Dear Visitor,

Our system has found that you are using an ad-blocking browser add-on.

We just wanted to let you know that our site content is, of course, available to you absolutely free of charge.

Our ads are the only way we have to be able to bring you the latest high-quality content, which is written by professional journalists, with the help of editors, graphic designers, and our site production and I.T. staff, as well as many other talented people who work around the clock for this site.

So, we ask you to add this site to your Ad Blocker’s "white list" or to simply disable your Ad Blocker while visiting this site.

Continue on this site freely
You are here: Home / Cloud Computing / Azure Stack in Technical Preview
Microsoft Launches Technical Preview of On-Premises Azure Stack
Microsoft Launches Technical Preview of On-Premises Azure Stack
By Shirley Siluk / CRM Daily Like this on Facebook Tweet this Link thison Linkedin Link this on Google Plus
Starting Friday, enterprises that see the benefits of Microsoft's Azure cloud platform -- but prefer to keep their data and services on premises -- will have a new way to get both through the first technical preview of Microsoft's Azure Stack.

First announced in the spring during Microsoft's Ignite 2015 conference, Azure Stack is being billed as a way for customers to bring Azure to their own data centers without having to worry about the public cloud's potential impact on concerns like data sovereignty or regulatory compliance. Rather than use Azure's public cloud model, companies can deploy Azure Stack as part of a hybrid cloud approach, according to Microsoft.

In fact, companies that have already used Azure won't encounter much of a learning curve with Azure Stack. Both feature the same portal and standardized architecture, and share many of the same tools for DevOps, Microsoft said. Each also uses an application model based on Azure Resource Manager, which lets developers handle applications on either Azure or Azure Stack in the same way.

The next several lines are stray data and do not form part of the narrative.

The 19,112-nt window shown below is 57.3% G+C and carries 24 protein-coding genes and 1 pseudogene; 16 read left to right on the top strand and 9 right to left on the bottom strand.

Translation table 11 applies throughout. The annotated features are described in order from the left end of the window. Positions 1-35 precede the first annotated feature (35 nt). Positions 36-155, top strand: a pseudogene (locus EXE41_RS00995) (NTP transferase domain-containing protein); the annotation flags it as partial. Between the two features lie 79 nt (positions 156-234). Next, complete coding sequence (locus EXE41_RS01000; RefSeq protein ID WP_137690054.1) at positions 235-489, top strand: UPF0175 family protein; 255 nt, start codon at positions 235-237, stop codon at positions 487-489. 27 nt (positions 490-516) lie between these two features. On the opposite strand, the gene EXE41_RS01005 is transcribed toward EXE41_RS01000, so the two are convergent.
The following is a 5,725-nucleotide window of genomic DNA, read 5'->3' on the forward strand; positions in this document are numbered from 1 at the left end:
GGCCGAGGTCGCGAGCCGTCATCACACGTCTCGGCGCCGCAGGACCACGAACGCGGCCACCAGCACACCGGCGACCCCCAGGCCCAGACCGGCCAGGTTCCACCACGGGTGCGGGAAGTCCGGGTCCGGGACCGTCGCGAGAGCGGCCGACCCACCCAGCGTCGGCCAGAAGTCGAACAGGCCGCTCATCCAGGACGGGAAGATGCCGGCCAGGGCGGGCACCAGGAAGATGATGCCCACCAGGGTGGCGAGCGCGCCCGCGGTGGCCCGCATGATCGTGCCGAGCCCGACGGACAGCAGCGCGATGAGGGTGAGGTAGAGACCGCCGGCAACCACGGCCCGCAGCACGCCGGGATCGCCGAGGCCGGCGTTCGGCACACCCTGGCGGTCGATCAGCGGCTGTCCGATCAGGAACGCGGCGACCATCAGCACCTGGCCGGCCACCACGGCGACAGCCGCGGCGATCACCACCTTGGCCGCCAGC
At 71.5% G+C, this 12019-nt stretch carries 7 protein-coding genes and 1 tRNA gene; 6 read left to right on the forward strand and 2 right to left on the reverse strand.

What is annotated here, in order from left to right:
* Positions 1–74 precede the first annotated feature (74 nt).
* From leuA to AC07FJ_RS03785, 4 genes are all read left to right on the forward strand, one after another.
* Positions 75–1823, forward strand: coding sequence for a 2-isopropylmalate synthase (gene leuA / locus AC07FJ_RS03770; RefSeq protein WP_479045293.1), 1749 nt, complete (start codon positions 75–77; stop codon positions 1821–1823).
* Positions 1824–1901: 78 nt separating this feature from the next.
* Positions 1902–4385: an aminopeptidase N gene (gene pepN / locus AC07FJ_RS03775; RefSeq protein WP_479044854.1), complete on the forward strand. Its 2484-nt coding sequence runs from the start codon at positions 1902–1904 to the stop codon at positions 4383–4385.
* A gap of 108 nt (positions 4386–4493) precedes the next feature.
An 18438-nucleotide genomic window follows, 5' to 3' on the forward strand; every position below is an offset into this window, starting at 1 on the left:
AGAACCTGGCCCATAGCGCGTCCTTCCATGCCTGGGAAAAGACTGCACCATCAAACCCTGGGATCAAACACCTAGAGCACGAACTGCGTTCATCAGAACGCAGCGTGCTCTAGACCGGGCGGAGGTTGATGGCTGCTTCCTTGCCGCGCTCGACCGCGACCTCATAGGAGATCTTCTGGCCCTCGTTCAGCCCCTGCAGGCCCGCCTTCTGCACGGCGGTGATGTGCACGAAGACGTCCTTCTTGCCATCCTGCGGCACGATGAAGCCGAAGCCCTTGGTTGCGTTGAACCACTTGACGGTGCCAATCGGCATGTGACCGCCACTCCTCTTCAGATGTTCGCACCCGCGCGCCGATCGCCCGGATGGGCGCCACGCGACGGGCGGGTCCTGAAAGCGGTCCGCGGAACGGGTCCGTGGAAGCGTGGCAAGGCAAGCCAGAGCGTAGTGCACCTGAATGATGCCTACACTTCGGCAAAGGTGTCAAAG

'On-Ramp' to More Azure Services

Al Gillen, program vice president for servers and system software at the analyst firm IDC, told us it makes sense for Microsoft to roll out Azure Stack as a kind-of "on-ramp" to additional Azure services down the road.

By appealing to customers that, for now, might be reluctant to move away from their on-premises data centers, Microsoft's Azure Stack also serves as an indirect pre-emptive strike against competing public cloud services like Google and Amazon Web Services, Gillen said.

In other words, companies that in future might want more of a presence on the public cloud might be more likely to choose Azure if they've already grown accustomed to using Azure Stack.

In light of the rapid adoption of cloud services, that's a market Microsoft should have already targeted earlier, Gillen noted. "It would have been smarter if they had done it a year ago."

In May when Microsoft announced Azure Stack, Natalia Mackevicius, partner group program manager, noted that the offering represents "a significant milestone in helping our customers meet their agile development needs while providing the control corporate IT requires."

More Technical Previews To Come

Friday's release will be the first of a number of technical previews that Microsoft plans to roll out for Azure Stack over time. Future previews will add more services and content for users, including OS images and Azure Resource Manager templates.

As it continues to roll out new services for Azure Stack, Microsoft said users will also be able to take advantage of the hundreds of Azure applications and components currently available through the GitHub repository.

CTO Mark Russinovich (pictured above) and Jeffrey Snover, Microsoft's chief architect for enterprise cloud, are scheduled to provide more details about the new Azure Stack offerings during a Webcast on February 3.

According to the hardware requirements revealed by by Snover in a blog post last month, Azure Stack users will need a data center system with at least 12 physical processor cores, 96 GB of RAM and a Hyper-V enabled BIOS with a minimum of four SSD or HDD disks with 140 GB of capacity each.

Tell Us What You Think


Like Us on FacebookFollow Us on Twitter
© Copyright 2018 NewsFactor Network. All rights reserved. Member of Accuserve Ad Network.